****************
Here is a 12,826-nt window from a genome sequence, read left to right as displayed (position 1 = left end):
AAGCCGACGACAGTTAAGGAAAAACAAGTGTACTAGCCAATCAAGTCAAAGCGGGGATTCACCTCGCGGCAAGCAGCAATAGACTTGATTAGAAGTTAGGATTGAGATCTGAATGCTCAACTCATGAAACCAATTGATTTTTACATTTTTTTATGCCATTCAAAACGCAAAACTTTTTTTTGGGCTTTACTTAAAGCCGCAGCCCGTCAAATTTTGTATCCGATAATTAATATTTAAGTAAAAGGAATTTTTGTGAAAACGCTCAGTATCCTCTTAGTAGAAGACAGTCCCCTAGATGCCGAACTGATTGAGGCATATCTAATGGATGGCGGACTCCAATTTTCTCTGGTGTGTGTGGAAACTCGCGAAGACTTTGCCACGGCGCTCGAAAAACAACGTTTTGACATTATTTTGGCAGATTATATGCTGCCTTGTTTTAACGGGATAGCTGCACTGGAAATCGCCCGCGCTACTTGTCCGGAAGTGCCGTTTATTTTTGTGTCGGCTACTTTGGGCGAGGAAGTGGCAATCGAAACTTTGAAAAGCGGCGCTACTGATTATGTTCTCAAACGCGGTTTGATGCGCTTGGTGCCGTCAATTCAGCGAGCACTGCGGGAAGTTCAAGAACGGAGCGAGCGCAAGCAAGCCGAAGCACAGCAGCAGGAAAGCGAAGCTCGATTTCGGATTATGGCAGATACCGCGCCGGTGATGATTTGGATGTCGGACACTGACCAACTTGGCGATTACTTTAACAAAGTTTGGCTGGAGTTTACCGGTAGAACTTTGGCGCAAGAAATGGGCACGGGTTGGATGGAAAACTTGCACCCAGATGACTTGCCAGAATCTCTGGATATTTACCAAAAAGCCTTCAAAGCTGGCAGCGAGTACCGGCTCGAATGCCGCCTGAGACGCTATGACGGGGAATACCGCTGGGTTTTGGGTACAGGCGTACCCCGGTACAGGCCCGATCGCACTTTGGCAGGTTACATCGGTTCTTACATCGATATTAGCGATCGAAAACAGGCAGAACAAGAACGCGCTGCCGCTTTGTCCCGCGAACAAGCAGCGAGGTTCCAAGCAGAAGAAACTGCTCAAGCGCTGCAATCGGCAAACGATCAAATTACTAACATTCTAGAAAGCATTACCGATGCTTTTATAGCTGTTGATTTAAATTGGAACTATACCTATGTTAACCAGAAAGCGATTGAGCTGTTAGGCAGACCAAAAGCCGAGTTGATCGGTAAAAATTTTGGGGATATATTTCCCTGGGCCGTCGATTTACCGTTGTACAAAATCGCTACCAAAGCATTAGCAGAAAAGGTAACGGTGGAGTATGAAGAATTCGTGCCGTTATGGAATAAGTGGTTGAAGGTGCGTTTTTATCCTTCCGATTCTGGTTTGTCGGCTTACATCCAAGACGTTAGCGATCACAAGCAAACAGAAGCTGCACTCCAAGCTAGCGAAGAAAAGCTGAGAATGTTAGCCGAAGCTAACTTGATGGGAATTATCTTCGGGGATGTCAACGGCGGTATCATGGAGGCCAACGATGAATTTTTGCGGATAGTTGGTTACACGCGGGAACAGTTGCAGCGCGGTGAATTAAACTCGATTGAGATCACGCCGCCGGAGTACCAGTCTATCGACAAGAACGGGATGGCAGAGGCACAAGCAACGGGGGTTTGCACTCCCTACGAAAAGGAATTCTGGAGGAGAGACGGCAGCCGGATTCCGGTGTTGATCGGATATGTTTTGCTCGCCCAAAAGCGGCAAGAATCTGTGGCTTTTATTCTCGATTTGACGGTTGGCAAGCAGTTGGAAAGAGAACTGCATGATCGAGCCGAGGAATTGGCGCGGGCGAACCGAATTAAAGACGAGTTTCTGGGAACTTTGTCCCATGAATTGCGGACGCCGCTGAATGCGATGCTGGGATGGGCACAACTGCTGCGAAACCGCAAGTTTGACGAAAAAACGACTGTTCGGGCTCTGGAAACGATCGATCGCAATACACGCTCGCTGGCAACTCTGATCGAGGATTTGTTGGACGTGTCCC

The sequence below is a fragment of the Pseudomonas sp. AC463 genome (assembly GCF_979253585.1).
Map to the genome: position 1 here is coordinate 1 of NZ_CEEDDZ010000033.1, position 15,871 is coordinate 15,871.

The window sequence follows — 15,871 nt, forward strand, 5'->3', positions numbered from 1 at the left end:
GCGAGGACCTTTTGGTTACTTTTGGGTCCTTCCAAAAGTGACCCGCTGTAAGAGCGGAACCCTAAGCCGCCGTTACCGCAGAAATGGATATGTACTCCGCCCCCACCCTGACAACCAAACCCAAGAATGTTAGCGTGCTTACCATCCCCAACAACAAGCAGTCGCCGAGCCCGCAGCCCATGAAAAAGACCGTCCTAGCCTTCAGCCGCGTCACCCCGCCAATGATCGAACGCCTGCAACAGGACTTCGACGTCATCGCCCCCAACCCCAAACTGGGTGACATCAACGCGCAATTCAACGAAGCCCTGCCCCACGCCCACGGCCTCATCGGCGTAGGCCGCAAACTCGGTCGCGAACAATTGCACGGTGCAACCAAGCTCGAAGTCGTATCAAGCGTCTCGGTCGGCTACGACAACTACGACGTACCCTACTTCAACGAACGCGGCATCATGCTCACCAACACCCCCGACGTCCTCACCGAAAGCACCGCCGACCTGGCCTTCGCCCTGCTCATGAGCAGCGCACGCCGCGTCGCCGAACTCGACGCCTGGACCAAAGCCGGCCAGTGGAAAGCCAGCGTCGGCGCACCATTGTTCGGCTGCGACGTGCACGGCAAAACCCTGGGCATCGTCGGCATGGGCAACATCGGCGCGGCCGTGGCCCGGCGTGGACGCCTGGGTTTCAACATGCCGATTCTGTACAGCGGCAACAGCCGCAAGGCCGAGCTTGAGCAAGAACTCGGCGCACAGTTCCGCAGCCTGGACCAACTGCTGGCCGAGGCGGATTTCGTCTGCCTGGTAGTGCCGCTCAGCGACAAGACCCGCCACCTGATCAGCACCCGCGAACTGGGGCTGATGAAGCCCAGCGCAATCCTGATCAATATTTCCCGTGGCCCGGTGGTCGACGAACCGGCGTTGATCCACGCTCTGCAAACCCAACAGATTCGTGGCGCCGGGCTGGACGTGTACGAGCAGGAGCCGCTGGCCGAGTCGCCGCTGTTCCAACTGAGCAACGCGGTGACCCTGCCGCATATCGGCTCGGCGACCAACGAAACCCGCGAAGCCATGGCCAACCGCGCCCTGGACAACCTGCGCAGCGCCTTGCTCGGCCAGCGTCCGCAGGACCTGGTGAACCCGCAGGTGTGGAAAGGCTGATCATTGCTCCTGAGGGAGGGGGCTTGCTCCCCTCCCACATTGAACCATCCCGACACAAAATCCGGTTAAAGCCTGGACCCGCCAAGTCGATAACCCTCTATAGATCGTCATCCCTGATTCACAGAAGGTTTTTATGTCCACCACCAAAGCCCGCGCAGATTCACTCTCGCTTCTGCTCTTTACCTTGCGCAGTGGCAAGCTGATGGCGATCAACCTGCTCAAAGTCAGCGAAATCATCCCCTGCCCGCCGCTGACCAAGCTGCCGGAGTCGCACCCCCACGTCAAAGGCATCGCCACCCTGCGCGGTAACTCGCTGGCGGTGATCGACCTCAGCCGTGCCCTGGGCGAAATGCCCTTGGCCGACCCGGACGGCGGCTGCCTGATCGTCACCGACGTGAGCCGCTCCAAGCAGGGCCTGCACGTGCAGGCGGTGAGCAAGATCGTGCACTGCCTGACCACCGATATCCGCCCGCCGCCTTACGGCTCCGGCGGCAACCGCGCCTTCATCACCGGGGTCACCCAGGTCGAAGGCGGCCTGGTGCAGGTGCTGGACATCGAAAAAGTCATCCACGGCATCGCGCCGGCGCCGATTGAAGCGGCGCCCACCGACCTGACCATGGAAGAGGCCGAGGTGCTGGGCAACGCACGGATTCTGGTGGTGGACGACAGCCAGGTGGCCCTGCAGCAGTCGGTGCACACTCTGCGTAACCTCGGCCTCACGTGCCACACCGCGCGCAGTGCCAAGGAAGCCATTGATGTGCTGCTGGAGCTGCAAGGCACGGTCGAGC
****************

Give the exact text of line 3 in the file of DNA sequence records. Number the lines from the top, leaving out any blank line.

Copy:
The sequence below is a fragment of the Pseudomonas sp. AC463 genome (assembly GCF_979253585.1).